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Sometimes the terms 'Fourier domain', 'complex frequency domain', 'Frequency domain' and 's domain' are used interchangeably. Take these answers here for example.

Can you really use them interchangeably all the time, without being technically wrong? So, could you describe what would be wrong if I would replace 's domain' by 'fourier domain' for example? Or replacing 'complex frequency domain' by 'frequency domain'?

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Hopefully whoever you are talking to would actually define the terms they were using before they started slinging them around. I've heard some of these used in multiple contexts. Wikipedia has an article that tries to encompass some of the different things people might be talking about when they use the term frequency domain.

The domain we are referring to here is the well-defined mathematical term for the set of legal inputs to a function. There are multiple kinds of transforms (Laplace, Z, various kinds of Fourier transforms). The domains we are referring to are the (mathematical) domains of the function that results from the transform.

I tend to think of the s-domain as being associated with the Laplace transform: $F(s) = \mathcal{L}[f] = \int_0^{\infty} e^{-st}f(t) \mathrm{d} t$. The function $F(s)$ is potentially defined for the entire continuous complex plane, so the domain is the complex plane. (Although for most functions $f$ there would be a region of convergence.) I haven't personally heard the term s-domain in any other context. For the Z transform you might hear "Z-domain" (which is also the entire continuous complex plane).

I think if I heard a scientist use the term Fourier domain my initial assumption would be that they were (probably) talking about the Fourier decomposition of a periodic function into a Fourier series. (If I heard an engineer use the term Fourier domain I would think they were probably talking about a discrete Fourier transform, see below.) Most people who use Fourier series in their daily work use the exponential Fourier series: $c_n = F(n) = \mathcal{F}[f] = \frac{1}{2\pi}\int_{-\pi}^{\pi}f(x)e^{-inx}\mathrm{d}x$. So the domain here (the subscript $n$ of $c_n$) is the integers. (If I were talking to a student I would assume they were talking about the sine/cosine version, which is also defined across the integers (but inconveniently with two different series across the non-negative integers (once for sines and once for the cosines))).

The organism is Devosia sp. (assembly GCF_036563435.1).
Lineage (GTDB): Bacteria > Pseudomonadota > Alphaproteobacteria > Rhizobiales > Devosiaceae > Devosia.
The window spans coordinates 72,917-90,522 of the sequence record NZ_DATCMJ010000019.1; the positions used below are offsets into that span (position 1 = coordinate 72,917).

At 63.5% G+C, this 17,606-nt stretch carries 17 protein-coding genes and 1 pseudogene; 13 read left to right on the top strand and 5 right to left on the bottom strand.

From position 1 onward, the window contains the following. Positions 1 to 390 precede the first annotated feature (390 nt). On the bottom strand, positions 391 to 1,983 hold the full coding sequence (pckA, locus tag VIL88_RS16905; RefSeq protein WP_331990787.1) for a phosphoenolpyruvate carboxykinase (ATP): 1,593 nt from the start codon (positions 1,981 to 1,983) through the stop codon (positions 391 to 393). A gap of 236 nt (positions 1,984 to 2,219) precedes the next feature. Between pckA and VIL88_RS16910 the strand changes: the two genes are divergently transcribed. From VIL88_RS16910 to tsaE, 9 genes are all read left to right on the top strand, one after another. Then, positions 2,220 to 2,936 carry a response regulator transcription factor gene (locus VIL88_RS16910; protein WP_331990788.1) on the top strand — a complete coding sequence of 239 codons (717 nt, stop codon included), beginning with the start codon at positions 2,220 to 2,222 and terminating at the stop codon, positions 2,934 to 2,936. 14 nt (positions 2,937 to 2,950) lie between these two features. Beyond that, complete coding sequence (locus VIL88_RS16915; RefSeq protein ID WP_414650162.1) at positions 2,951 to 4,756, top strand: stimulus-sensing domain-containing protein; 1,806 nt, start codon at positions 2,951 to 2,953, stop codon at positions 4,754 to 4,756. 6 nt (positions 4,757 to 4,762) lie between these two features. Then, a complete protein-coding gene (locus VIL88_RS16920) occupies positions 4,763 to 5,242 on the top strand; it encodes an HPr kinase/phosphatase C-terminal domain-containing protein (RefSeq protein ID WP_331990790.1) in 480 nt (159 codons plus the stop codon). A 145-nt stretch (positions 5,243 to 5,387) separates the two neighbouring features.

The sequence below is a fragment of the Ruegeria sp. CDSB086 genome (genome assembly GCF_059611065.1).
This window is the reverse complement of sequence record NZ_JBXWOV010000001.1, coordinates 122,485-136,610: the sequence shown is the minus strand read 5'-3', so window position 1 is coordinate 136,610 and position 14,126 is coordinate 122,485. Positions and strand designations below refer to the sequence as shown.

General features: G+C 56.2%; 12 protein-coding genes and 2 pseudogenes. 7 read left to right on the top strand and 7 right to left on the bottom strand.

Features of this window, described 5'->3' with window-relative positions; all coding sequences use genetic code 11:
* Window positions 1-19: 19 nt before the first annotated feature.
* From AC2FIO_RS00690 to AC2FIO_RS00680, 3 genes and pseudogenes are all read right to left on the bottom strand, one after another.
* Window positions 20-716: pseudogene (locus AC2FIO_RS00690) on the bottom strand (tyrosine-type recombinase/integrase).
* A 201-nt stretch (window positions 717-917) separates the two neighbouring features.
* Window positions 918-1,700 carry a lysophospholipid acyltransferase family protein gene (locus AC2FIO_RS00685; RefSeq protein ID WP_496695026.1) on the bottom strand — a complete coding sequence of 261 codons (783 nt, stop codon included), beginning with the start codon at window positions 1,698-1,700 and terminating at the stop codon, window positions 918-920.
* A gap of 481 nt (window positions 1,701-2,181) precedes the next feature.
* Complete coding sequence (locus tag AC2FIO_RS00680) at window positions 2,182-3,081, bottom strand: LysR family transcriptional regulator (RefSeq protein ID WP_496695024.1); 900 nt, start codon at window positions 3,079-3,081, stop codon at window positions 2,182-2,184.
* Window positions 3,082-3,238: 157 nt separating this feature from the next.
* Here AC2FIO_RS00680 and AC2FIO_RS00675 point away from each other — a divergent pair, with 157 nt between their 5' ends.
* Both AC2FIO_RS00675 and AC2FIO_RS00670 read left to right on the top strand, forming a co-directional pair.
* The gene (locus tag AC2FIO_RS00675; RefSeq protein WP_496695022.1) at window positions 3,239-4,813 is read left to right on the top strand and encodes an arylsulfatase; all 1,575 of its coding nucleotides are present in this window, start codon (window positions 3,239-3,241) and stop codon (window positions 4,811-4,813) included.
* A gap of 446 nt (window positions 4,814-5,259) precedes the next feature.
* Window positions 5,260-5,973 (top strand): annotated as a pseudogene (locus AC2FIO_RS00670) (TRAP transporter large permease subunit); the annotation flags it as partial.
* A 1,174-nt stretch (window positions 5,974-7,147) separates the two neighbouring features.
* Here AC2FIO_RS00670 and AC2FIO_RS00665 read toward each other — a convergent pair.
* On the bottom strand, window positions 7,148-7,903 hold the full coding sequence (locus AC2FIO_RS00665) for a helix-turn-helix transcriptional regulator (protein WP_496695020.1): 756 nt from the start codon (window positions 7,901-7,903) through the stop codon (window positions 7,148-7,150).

For an engineer, and especially a computer engineer like me, I would assume that we were talking about the discrete Fourier transform. This applies to periodic functions that are band limited (i.e., have very little energy in frequencies above some value.) In that case the time (or space)-domain signal can be sampled at a finite rate and the transform is: $X_k = \mathcal{F}[\{x_n\}] = \sum_{n=0}^{N-1}x_n e^{-2\pi i k n / N}$. Here again the domain (the subscript $k$ of $X_k$) is the integers, and in this case just a finite sequence of integers $\{0, N-1\}$.

Finally, if I was talking to a scientist or mathematician and they used the term Fourier domain, my initial assumption that they were talking about a Fourier decomposition might be wrong. They might instead be talking about a continuous Fourier transform: $F(\omega) = \mathcal{F}[f] = \int_{-\infty}^{\infty}f(t)e^{-2\pi i \omega t} \mathrm{d} t$. The domain of the function $F$ is the entire real line. Note that there is some similarity with the Laplace transform but with the Fourier transform we are typically only looking at $s=2\pi i \omega$, the complex unit circle, (although sometimes it might be useful to look at the rest of the plane), and for the Laplace transform we are only looking at positive time.

Complex frequency domain could refer to the continuous Fourier transform, I suppose, but I would tend to think of it as referring to the same thing as the s-domain.

All these transforms are related, but in any conversation you need to be clear whether the time domain is continuous or discrete and whether the time domain function/signal repeats or not. You should also make clear whether the time domain function's range is real or complex. Then in the frequency domain you might be talking about complex frequencies (like in the Laplace transform or Z transform) or real frequencies, and, if real frequencies, continuous or discrete. Sometimes you can infer from context, but sometimes not. The range in the frequency domain is more often the complexes rather than the reals.

You should start every conversation with a boring list of definitions.

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  • $\begingroup$ Thanks. But how would you answer a general public question like: "Are there multiple frequency domains? Why do you need multiple frequency domains in the first place? What makes them different from each other?" How would you answer that? $\endgroup$ – user1095332 Apr 23 '13 at 19:49
  • $\begingroup$ Are these comments obsolete now you edited? $\endgroup$ – Raphael Apr 24 '13 at 6:27
  • $\begingroup$ Mine were (I deleted them). I hope @user1095332 agrees, but I don't know if they've yet had a chance to confirm that my edits answer their question. $\endgroup$ – Wandering Logic Apr 24 '13 at 11:16

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